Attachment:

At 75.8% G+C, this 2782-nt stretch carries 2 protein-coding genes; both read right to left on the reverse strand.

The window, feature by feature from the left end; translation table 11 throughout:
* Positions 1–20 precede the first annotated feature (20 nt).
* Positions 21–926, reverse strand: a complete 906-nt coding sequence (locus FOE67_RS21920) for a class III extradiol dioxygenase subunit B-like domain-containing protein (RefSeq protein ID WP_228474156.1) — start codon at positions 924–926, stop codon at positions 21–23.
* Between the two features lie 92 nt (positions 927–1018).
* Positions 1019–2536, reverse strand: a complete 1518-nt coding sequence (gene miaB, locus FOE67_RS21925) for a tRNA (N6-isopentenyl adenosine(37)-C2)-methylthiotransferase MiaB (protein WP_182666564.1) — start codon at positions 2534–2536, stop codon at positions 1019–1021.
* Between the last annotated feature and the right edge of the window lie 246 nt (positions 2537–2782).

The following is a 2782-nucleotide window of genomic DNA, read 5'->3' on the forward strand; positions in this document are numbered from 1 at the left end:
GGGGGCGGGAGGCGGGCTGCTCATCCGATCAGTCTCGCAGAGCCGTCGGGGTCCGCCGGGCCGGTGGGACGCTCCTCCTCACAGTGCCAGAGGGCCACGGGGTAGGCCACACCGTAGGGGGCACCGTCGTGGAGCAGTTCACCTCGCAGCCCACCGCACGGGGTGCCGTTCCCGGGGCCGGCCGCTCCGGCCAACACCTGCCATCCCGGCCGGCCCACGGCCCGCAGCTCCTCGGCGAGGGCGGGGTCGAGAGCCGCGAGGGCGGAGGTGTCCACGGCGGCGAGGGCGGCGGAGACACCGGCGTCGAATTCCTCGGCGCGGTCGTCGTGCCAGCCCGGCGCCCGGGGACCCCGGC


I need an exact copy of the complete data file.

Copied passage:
At 75.8% G+C, this 2782-nt stretch carries 2 protein-coding genes; both read right to left on the reverse strand.

The window, feature by feature from the left end; translation table 11 throughout:
* Positions 1–20 precede the first annotated feature (20 nt).
* Positions 21–926, reverse strand: a complete 906-nt coding sequence (locus FOE67_RS21920) for a class III extradiol dioxygenase subunit B-like domain-containing protein (RefSeq protein ID WP_228474156.1) — start codon at positions 924–926, stop codon at positions 21–23.
* Between the two features lie 92 nt (positions 927–1018).
* Positions 1019–2536, reverse strand: a complete 1518-nt coding sequence (gene miaB, locus FOE67_RS21925) for a tRNA (N6-isopentenyl adenosine(37)-C2)-methylthiotransferase MiaB (protein WP_182666564.1) — start codon at positions 2534–2536, stop codon at positions 1019–1021.
* Between the last annotated feature and the right edge of the window lie 246 nt (positions 2537–2782).

The following is a 2782-nucleotide window of genomic DNA, read 5'->3' on the forward strand; positions in this document are numbered from 1 at the left end:
GGGGGCGGGAGGCGGGCTGCTCATCCGATCAGTCTCGCAGAGCCGTCGGGGTCCGCCGGGCCGGTGGGACGCTCCTCCTCACAGTGCCAGAGGGCCACGGGGTAGGCCACACCGTAGGGGGCACCGTCGTGGAGCAGTTCACCTCGCAGCCCACCGCACGGGGTGCCGTTCCCGGGGCCGGCCGCTCCGGCCAACACCTGCCATCCCGGCCGGCCCACGGCCCGCAGCTCCTCGGCGAGGGCGGGGTCGAGAGCCGCGAGGGCGGAGGTGTCCACGGCGGCGAGGGCGGCGGAGACACCGGCGTCGAATTCCTCGGCGCGGTCGTCGTGCCAGCCCGGCGCCCGGGGACCCCGGC